Hacking Wi-Fi Routers to Bring Voice and Data to Rural Communities



    VIllage Telco’s Mesh Potato, which retails for $119 and provides both data and voice services via wifi to communities with limited internet and mobile phone access.

    The statistics, by now, are familiar to those of us following technology in the developing world. A recent article in The Economist looks at Africa’s booming economy, identifying mobile phones as one of the major drivers behind the continent’s growth: “Mobile phones have penetrated deep into the bush. More than 600m Africans have one; perhaps 10% of those have access to mobile-internet services. The phones make boons like savings accounts and information on crop prices ever more available.”

    But as a continent of over a billion people, that means some 400 million—twice the population of Brazil—still do not have access to mobile communications. And even fewer have access to the Internet. Those who do have access to a phone spend more than half of their disposable income just to stay connected. At the same time, building a tower to cover many parts of Africa can be a challenge, both because of the costs of the tower and the lack of access to available radio bandwidth.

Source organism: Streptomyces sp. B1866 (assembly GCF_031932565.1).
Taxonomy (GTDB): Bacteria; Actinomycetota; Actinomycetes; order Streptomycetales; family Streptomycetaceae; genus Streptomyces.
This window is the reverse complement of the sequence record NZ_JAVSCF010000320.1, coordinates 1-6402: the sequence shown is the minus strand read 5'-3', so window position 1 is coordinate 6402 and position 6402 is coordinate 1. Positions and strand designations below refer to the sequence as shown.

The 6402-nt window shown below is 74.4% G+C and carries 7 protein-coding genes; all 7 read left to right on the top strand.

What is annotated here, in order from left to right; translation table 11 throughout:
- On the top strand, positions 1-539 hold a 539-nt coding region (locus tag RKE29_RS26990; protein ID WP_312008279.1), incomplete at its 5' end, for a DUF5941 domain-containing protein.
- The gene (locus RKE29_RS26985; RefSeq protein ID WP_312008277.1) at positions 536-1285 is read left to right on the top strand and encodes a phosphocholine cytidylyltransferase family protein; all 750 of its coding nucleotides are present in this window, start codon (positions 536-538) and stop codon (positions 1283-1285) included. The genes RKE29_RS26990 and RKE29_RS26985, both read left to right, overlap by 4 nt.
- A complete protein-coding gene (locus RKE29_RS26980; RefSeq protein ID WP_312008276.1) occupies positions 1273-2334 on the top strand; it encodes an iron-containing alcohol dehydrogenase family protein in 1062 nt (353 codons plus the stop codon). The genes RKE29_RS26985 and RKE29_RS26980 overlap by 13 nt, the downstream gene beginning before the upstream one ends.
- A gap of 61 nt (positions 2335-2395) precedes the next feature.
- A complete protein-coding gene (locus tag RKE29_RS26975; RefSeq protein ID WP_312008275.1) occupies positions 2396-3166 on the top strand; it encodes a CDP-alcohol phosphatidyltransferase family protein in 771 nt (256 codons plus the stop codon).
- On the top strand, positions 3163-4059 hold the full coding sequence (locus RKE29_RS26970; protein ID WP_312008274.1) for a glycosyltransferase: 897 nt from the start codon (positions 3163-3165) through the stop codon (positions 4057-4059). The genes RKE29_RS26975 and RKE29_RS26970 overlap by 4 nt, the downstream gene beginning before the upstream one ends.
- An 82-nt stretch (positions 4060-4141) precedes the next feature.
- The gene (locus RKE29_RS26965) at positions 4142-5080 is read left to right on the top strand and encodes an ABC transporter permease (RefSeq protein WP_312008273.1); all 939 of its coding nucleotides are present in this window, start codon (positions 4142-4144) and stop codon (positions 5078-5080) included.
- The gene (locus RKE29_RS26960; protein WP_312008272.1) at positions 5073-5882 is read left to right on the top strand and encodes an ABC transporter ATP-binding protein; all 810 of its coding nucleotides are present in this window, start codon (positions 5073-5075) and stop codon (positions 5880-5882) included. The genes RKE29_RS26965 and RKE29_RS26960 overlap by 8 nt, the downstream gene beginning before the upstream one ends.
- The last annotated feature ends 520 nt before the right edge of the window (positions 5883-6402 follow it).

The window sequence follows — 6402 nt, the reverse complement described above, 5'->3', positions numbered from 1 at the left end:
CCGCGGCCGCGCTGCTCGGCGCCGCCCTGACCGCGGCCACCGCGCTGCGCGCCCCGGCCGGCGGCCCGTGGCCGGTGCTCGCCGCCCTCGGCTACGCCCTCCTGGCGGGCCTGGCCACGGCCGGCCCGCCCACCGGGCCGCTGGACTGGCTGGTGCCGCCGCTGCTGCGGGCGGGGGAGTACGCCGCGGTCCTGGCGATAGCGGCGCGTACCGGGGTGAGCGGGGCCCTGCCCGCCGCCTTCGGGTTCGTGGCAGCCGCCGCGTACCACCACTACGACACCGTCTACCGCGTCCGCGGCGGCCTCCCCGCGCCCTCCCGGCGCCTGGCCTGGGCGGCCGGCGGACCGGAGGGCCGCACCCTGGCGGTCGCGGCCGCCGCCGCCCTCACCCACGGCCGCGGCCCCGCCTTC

In comes Village Telco, an organization working on technology to leap past these challenges and offer a low cost communications option for Africans in rural areas. “It caught me by surprise,” founder Steve Song told Core77, as he referred to the “incredible pace and change of mobile technology.”

    villagetelco3.jpgAn early prototype of the Mesh Potato. Image courtesy the Shuttleworth Foundation on a Creative Commons License.

    Recognizing the growing need for voice and data services for all citizens across the continent, Song, based in Cape Town, set out to find a solution to the challenges of accessible connectivity. He had been following wireless hacker movement who had discovered that Linksys routers were built on open-source software and that a wave guide antenna could be built using a soup can—”a cantenna,” he told me—that would distribute a broadband signal several kilometers away.

    Based on this technology, Village Telco developed the “Mesh Potato,” a wi-fi router adapted to connect with other devices like it and distribute wi-fi over large areas at low cost. It’s the same basic principle that allows an Apple Airport Express to extend a wi-fi signal around your home. When deployed in a place like Bo-kaap, South Africa, a community on a hill, four of these devices serve as a backbone network, while dozens more placed on individual rooftops extend the network.


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    Hacking Wi-Fi Routers to Bring Voice and Data to Rural Communities


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